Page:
Dewatered municipal sludge was used as raw material to prepare activated carbon (SAC), and the SAC was modified by walnut shell and nano-titanium dioxide (MSAC). The results showed that the MSAC had a higher specific surface area (SBET) (279.147 m2/g) and total pore volume (VT) (0.324 cm3/g) than the SAC. Simultaneously, the functional groups such as C-O, C = O, and Ti-O-Ti on the surface of MSAC were enhanced due to modification. These physicochemical properties provided prerequisites for the diffusion and degradation of pollutants in MSAC. Furthermore, the MSAC was applied to adsorb amoxicillin (AMX) from aqueous solution, in batch experiments, the maximum removal rate (88.19%) was observed at an initial AMX concentration of 30 mg/L, MSAC dosage of 5.0 g/L, pH of 8, contact time of 180 min, and temperature of 25 °C. In addition, the adsorption process was well described by the Freundlich isotherm model and pseudo-second-order kinetic model, indicating that the adsorption of AMX onto MSAC was dominated by multilayer chemisorption. Also, the adsorption thermodynamics suggested that the adsorption process of AMX onto MSAC was endothermic, feasible and spontaneous.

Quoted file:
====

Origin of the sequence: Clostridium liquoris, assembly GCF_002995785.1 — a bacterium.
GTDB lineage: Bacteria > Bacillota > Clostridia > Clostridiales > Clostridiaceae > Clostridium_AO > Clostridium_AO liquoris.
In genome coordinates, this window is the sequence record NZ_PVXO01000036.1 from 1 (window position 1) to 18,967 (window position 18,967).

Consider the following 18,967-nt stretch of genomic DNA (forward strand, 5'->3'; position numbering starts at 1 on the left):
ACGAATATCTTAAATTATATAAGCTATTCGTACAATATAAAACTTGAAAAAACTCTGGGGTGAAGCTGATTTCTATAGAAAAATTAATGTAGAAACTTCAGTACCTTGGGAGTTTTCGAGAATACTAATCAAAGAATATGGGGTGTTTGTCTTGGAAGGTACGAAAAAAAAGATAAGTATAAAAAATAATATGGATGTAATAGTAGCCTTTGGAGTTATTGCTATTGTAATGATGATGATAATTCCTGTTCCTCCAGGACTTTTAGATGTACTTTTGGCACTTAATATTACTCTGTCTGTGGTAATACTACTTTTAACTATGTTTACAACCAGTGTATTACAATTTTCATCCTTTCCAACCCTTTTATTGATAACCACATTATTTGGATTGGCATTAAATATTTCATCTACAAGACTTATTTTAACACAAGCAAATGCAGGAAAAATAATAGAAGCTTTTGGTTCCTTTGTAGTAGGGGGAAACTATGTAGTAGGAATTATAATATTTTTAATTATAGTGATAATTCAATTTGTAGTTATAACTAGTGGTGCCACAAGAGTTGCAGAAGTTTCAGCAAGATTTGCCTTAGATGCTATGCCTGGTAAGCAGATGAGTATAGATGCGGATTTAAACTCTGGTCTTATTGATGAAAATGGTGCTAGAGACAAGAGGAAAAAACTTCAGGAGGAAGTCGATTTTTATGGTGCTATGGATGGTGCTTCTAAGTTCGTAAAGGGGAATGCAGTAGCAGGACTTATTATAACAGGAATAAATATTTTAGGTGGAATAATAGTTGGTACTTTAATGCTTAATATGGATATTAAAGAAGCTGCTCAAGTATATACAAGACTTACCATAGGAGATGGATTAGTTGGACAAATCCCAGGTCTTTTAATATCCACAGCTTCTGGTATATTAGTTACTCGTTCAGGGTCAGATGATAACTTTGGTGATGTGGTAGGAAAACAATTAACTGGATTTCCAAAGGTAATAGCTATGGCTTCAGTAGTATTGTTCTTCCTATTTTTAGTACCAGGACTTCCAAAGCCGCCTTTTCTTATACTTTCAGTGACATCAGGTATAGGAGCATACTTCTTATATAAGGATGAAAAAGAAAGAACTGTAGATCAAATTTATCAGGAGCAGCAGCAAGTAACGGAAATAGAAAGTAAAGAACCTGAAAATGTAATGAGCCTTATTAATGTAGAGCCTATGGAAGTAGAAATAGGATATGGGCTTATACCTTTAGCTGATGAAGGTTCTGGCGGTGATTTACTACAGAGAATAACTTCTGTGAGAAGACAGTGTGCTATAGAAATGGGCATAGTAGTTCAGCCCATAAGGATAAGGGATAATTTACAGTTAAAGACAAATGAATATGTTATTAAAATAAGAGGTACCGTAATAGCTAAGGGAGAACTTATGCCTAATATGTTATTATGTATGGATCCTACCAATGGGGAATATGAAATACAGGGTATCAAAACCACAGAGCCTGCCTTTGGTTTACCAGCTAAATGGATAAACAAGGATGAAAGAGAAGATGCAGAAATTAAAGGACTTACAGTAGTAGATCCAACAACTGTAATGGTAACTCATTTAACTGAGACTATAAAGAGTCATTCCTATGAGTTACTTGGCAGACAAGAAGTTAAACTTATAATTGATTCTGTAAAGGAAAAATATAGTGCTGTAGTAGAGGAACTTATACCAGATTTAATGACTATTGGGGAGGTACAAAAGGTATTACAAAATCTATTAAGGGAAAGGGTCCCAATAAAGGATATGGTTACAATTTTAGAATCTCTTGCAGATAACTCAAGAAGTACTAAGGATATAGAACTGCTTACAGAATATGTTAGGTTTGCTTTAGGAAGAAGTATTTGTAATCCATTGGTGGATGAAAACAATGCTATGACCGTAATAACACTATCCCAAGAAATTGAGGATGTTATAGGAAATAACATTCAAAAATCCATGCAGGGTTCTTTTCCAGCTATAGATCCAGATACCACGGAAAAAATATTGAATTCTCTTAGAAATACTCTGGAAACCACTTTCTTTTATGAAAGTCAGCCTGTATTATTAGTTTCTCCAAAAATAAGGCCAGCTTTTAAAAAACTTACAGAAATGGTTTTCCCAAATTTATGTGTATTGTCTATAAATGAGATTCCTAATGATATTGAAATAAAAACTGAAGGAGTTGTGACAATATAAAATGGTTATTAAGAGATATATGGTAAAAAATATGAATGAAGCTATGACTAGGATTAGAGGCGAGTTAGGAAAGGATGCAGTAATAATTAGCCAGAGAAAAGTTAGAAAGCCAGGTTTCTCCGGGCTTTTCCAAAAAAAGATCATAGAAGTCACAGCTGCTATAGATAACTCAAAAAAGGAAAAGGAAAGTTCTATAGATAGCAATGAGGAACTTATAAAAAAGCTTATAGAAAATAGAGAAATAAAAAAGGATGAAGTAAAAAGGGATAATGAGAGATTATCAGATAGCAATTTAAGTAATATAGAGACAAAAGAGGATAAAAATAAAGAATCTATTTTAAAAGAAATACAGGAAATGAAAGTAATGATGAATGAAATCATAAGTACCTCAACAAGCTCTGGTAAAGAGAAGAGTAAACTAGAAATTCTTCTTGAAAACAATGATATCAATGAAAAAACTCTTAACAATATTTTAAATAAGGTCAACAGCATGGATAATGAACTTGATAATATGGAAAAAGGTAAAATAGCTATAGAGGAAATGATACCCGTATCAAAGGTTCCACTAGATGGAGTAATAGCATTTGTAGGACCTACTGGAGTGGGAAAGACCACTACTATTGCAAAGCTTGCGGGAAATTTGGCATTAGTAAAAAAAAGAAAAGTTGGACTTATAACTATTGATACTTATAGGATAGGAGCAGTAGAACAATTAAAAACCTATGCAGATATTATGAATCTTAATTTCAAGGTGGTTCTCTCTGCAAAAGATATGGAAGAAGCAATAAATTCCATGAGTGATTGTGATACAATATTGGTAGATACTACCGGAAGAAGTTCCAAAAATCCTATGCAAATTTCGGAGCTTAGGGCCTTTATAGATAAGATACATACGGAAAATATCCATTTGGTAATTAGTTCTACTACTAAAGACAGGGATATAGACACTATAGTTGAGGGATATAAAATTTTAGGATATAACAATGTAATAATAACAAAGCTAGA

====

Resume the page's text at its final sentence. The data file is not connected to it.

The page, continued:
Sludge-based activated carbon was modified by walnut shell and nano-TiO2.
Above 88% of amoxicillin was removed.
Optimum operational parameters were determined.
Adsorption process was dominated by multi-layer chemisorption.